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Icebreaker Oasis 200

  • Best Long Underwear - Icebreaker Oasis 200MSRP: $105.00
  • FABRIC: 100% Merino Wool

PROS: Good all-round performance – Reliable

CONS: Expensive – Slightly heavy for the warmth

LOOKING CLOSER: The Oasis 200 base layer presents good performance in almost all categories without any major drawbacks. The warmth, thickness, and durability all sit squarely in the middle of the pack to make the Oasis 200 a solid choice for a wide range of outdoor adventure activities in cool to cold weather. The price, however, is noticeably higher than many other competitors, making this baselayer a significant investment in your backcountry comfort and warmth.

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More Information About Base Layers

Why Your base Layer is Important

Your long underwear, or base layer, will often be next to your skin while hiking or camping, which makes this layer vitally important. The bottom line is that base layers are critical in cold (or potentially cold) conditions to keep your skin warm and dry. If the fabric next to your skin is wet, you will be susceptible to rapid cooling if the ambient temperature drops. If your skin is wet, wind alone can lower your body temperature in an amazingly short amount of time through evaporative cooling. Therefore, the best long underwear for hiking will dry quickly and keep you warm in any weather conditions.

Fabric Options for Long Underwear

Long underwear is available in various fabrics, including wool, silk, cotton, and synthetic blends of polyester, nylon, lycra, and spandex. Each of these fabrics has its benefits and drawbacks, which we expand upon below.

1. Merino Wool (Recommended)

Wool, a natural fiber, is the warmest fabric for long underwear and makes excellent base layers. It is moisture-wicking (i.e., moves moisture away from your skin), insulating, lightweight, and odor-resistant. Its biggest downsides are high cost and lower durability, and many manufacturers combine merino wool with synthetic fibers to negate these drawbacks.

2. Synthetic (Recommended)

There are many combinations of synthetic fabrics used in base layers. The most common materials are polyester, spandex, nylon, and lycra. The more spandex there is, the more stretchy the fabric will be. Conversely, higher lycra content leads to improved insulation. Synthetic long underwear is highly moisture-wicking (moves moisture away from the skin), quick-drying, insulating, and lightweight. It is also the most durable option. The main drawback of synthetic fabrics is poor odor protection, which can be a considerable downside for hiking.

3. Silk (not recommended)

Silk, a natural fiber, was one of the original fibers used by early European mountaineers in combination with wool and cotton layers. Ultimately, today it is not a good choice for strenuous hiking and backpacking compared to other options, but it can still be used for moderate outdoor activities. It is slightly wicking, not very durable, and has medium odor protection.

4. Cotton  (Avoid)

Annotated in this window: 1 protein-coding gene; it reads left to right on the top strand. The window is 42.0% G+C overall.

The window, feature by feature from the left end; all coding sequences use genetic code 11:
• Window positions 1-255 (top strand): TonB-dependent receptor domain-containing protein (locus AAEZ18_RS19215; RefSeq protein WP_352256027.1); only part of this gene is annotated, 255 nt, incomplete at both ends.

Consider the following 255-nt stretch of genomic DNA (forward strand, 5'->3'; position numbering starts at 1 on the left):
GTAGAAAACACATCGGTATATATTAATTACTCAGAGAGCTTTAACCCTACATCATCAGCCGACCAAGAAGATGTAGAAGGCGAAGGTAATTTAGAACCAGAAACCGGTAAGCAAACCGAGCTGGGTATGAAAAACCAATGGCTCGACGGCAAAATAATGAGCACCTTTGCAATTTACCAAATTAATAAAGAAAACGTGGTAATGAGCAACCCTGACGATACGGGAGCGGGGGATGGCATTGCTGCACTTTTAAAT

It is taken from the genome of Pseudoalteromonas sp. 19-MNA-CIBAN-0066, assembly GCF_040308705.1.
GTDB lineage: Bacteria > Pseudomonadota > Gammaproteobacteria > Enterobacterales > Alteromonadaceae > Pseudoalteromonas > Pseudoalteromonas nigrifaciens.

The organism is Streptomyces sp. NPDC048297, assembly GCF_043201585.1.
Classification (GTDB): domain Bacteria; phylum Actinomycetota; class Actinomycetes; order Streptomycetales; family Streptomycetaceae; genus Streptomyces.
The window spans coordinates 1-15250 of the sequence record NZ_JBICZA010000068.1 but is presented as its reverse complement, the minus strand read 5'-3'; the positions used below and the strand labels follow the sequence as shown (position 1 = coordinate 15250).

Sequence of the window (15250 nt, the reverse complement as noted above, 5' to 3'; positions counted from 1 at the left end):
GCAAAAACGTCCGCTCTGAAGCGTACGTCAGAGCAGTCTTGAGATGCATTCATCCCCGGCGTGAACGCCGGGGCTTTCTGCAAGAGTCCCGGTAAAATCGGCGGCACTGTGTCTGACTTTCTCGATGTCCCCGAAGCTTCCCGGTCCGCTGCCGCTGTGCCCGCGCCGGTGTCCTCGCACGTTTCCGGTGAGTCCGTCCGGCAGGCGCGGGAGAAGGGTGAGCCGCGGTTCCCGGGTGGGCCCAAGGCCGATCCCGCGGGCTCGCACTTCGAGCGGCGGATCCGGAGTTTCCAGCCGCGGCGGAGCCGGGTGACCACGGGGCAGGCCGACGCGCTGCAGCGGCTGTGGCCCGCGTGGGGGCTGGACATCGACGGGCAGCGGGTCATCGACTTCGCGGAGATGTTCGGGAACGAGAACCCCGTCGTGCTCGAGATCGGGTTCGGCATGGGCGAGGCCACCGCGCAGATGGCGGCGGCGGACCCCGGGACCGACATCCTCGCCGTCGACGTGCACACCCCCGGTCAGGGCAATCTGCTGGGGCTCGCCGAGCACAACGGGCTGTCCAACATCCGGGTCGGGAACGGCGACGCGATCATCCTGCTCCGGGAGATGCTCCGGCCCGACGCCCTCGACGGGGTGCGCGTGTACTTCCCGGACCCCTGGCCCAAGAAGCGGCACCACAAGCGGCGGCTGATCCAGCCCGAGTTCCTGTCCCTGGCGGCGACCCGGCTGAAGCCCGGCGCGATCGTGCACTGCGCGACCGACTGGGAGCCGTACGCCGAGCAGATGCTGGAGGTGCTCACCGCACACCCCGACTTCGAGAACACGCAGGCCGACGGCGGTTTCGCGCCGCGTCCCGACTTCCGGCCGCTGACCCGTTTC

Often the most affordable options for long underwear are made from cotton or cotton-synthetic blends. We strongly advise against having any cotton in your base layer. Cotton absorbs moisture and dries slowly, making it a potentially very dangerous fabric to have next to your skin. The one caveat to our advice to avoid cotton is if you’re hiking in the desert in hotter months, it can be a smart choice. But in those cases, you won’t need long underwear, just a cotton t-shirt.

Why Trust Us?

Choosing the right outdoor gear and apparel can be difficult. But at Wildland Trekking, we live and work with hiking gear every single day. It’s an integral part of what we do, and we understand better than anyone how important it is to have the right equipment. In addition to our vast knowledge of backpacking gear, we also offer:

  • Independence – our recommendations are not influenced by partnerships or sponsorships with outdoor gear and apparel manufacturers.
  • Experience – as one of America’s top guide companies, we take 8,000-10,000 people on hiking and backpacking tours annually. Since our inception in 2005, we have guided more than 75,000 people into the wilderness.
  • Cutting Edge Knowledge – we regularly attend trade shows and pay close attention to the leading edge of new developments.
  • Up To Date Recommendations – we update our recommendations regularly as new products are developed and released.
  • Dedication to our Readers – we know that the gear we select as our top picks will end up in the field with our readers, and we take that responsibility very seriously. We view our readers as guests on our guided trips, just without the guides. We are committed to helping you be as well-outfitted and prepared as possible for your adventures.

*Disclosure: Some of the links above are affiliate links. At no cost to you, we earn a commission on any products purchased through these links. Any proceeds go to supporting our blog and operations. These affiliate links do not influence the products that we include in our gear round-ups. We only recommend products that we 100% support and that we have used in the field.